Rajiv Joseph’s King James directed by Kenny Leon opened last night at Steppenwolf Theatre to a rocking auditorium. It’s my first time attending an opening under the new artistic directors Audrey Francis and Glenn Davis. It’s only my second time attending an opening of this scale for a production I haven’t worked on since the pandemic took root. I mention this because the theater had an air of a championship game, some dressed in their best jerseys, others their best faux furs. The audience came for an event, and King James delivered.
The play’s title is inspired by LeBron James, arguably the greatest basketball player of all time, who just set a career record of 30,000 career points on March 13th, during opening night of this production. (!!!!)
As you step into the Downstairs theater, DJ and actress Khloe Janel is setting the vibe, spinning records in the box seats. The audience is rocking to 2000s hits preshow, singing Usher’s “Yeah!” to each other and waving at friends, invoking the spirit of attending a game more than a play. As the DJ winds down her set, the entirety of Marvin Gaye’s National Anthem washes over the audience (sound by Rob Milburn & Michael Bodeen). Lights come up on Matt (Chris Perfetti, Abbott Elementary) alone in a wine bar, Le Cafe Du Vin. He is sitting on the counter, crumbling a piece of paper into a ball. He makes an aspirational shot at the trash can and misses. Shoot, miss, shoot, miss. Finally he brings the trash can on the counter to make the shot – as Shawn (Glenn Davis) enters.
Matt is looking to sell a season ticket package to the Cleveland Cavaliers in 2003, Lebron James’ rookie year. The package belonged to his parents but they no longer had use for it and gave it to him to clear up debts from a bad investment. Shawn is a lifelong fan but due to his dads work and his mom’s MS diagnosis, has never gone to a game in person. Matt refuses to sell it first for less than $5700 to ensure his financial bailout is successful. Shawn can only spend up to $3000. In this debate and negotiation we learn that Matt has made some bad investments and his parents think he is generally incompetent from his perspective.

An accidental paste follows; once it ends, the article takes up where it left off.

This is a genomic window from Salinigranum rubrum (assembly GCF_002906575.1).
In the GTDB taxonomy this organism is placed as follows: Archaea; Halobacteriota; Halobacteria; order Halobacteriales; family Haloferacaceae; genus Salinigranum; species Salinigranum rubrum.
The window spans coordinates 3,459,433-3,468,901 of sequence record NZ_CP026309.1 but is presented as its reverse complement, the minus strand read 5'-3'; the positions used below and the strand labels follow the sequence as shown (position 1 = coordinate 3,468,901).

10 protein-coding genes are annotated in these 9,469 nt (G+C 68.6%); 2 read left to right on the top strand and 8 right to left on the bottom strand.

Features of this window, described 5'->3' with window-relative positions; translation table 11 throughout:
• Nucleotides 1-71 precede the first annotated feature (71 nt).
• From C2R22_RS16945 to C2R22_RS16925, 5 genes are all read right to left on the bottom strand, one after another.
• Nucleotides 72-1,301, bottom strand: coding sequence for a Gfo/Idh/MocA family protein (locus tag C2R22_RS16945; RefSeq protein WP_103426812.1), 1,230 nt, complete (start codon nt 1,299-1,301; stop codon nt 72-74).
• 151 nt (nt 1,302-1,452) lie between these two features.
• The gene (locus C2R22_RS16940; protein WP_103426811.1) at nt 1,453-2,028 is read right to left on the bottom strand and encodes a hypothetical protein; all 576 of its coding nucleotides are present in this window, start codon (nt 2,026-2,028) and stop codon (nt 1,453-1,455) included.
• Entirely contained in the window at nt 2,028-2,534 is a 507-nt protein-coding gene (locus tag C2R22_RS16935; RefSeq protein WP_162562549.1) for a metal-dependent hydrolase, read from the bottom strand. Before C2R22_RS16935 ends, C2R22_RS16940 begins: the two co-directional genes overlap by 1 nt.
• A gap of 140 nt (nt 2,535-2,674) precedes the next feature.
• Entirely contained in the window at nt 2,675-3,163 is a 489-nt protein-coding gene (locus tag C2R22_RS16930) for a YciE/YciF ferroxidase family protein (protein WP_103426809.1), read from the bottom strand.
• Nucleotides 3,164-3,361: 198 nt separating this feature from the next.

Shawn hears this complaint a different way, that Matt’s parents may be realistic but that they are actually very supportive in comparison to his own. Shawn shares about the short story that he sold, giving him his first disposable income which he promised himself he would spend on good tickets to a game. A story about loneliness, and about how even at your lowest you have something to share. In the end, Shawn ends up in possession of the tickets, but no one to go with. Thus their bizarre friendship based on love of a game begins.
Sports, and other fandoms, have been known to bring together the strangest of friends. What I’ve described is only the first scene of the play, and we are exposed to very clear power dynamics with Shawn having premiere access to and knowledge of this glittering world of live sports. Joseph will soon upend the power dynamics of these friends, several times over. The effective costume design of Samantha C. Jones helped us track the ever shifting power balance of the friendship through time.
We travel through time with the duo marked by the milestones of LeBron‘s career. Though the time jumps can be startling at first, anchoring it in key career moments for LeBron, and the detail in props (not listed, but properties director on staff for Steppenwolf is Jenny DiLuciano), costumes, and a stunningly specific set designed by Todd Rosenthal really helps ground the audience. It is for this reason I am torn about the style of the transitions. It’s possible they take their time because we are literally time traveling, I just wonder what place the extended blackout has in the future of the American theater. Since there is only one per act however it doesn’t really slow the momentum enough to be of note. The transition that brings us back into act two though, is applause-worthy and some of Rosenthal’s finest spectacle work that I’ve witnessed..
Director Kenny Leon paces the show so we spend time in the complex and sometimes unspoken feelings of these two characters without getting lost in them, and there’s something so refreshing about getting to see men be human beings with emotion, passion, and fears together. There is theatricality to the piece, but also the type of showmanship and confidence in the work that comes with the LeBron-like status an artist like Leon has amongst his peers.
Fun fact / Creative Stats: Leon and LeBron both had incredible “rookie” years from 2003-2004 – Leon was of course working before this, but that year was career defining. In the ‘03-’04 season in theatre, Leon starred as Citizen Barlow in Gem of the Ocean at the Goodman Theatre, in Chicago, made his broadway debut directing the revival of A Raisin in the Sun with Phylicia Rashad, Audra McDonald, and P. Diddy, then directed Gem of the Ocean on Broadway in ‘04! He also co-founded his theatre company, Kenny Leon’s True Colors that same year. LeBron James graced the cover of Sports Illustrated in 2002, which predicted his basketball prowess and described him meeting Michael Jordan: “Remember that photograph of a teenaged Bill Clinton meeting JFK? Same vibe. Here, together, are His Airness and King James…” He went on to be a first round draft pick for the Cleveland Cavaliers in 2003, transforming the team and becoming the third player ever to average over 20 points per game as a rookie.